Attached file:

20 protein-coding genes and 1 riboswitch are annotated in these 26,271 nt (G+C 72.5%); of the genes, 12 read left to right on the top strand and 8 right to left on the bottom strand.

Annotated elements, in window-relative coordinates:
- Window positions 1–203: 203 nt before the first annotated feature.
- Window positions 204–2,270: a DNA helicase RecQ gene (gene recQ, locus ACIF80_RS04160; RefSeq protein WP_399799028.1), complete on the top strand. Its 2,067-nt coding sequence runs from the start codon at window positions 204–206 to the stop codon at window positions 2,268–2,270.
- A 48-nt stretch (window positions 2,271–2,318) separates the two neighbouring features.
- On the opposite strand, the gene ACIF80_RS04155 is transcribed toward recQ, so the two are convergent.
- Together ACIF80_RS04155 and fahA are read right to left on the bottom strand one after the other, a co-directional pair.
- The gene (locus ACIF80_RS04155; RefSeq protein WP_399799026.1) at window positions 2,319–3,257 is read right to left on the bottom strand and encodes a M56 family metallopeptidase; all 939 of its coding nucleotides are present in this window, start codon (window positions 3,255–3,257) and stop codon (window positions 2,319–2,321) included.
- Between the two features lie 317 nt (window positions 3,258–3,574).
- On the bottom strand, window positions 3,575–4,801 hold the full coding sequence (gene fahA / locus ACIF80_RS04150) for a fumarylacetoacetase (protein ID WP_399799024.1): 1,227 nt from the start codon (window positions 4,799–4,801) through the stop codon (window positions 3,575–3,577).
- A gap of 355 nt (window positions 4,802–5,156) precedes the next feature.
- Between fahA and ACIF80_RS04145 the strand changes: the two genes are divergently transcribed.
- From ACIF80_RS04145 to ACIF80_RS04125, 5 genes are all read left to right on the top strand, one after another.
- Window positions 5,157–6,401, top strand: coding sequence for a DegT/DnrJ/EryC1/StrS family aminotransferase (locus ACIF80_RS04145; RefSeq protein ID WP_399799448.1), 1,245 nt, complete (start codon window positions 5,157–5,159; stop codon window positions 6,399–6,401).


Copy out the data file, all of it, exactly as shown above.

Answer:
20 protein-coding genes and 1 riboswitch are annotated in these 26,271 nt (G+C 72.5%); of the genes, 12 read left to right on the top strand and 8 right to left on the bottom strand.

Annotated elements, in window-relative coordinates:
- Window positions 1–203: 203 nt before the first annotated feature.
- Window positions 204–2,270: a DNA helicase RecQ gene (gene recQ, locus ACIF80_RS04160; RefSeq protein WP_399799028.1), complete on the top strand. Its 2,067-nt coding sequence runs from the start codon at window positions 204–206 to the stop codon at window positions 2,268–2,270.
- A 48-nt stretch (window positions 2,271–2,318) separates the two neighbouring features.
- On the opposite strand, the gene ACIF80_RS04155 is transcribed toward recQ, so the two are convergent.
- Together ACIF80_RS04155 and fahA are read right to left on the bottom strand one after the other, a co-directional pair.
- The gene (locus ACIF80_RS04155; RefSeq protein WP_399799026.1) at window positions 2,319–3,257 is read right to left on the bottom strand and encodes a M56 family metallopeptidase; all 939 of its coding nucleotides are present in this window, start codon (window positions 3,255–3,257) and stop codon (window positions 2,319–2,321) included.
- Between the two features lie 317 nt (window positions 3,258–3,574).
- On the bottom strand, window positions 3,575–4,801 hold the full coding sequence (gene fahA / locus ACIF80_RS04150) for a fumarylacetoacetase (protein ID WP_399799024.1): 1,227 nt from the start codon (window positions 4,799–4,801) through the stop codon (window positions 3,575–3,577).
- A gap of 355 nt (window positions 4,802–5,156) precedes the next feature.
- Between fahA and ACIF80_RS04145 the strand changes: the two genes are divergently transcribed.
- From ACIF80_RS04145 to ACIF80_RS04125, 5 genes are all read left to right on the top strand, one after another.
- Window positions 5,157–6,401, top strand: coding sequence for a DegT/DnrJ/EryC1/StrS family aminotransferase (locus ACIF80_RS04145; RefSeq protein ID WP_399799448.1), 1,245 nt, complete (start codon window positions 5,157–5,159; stop codon window positions 6,399–6,401).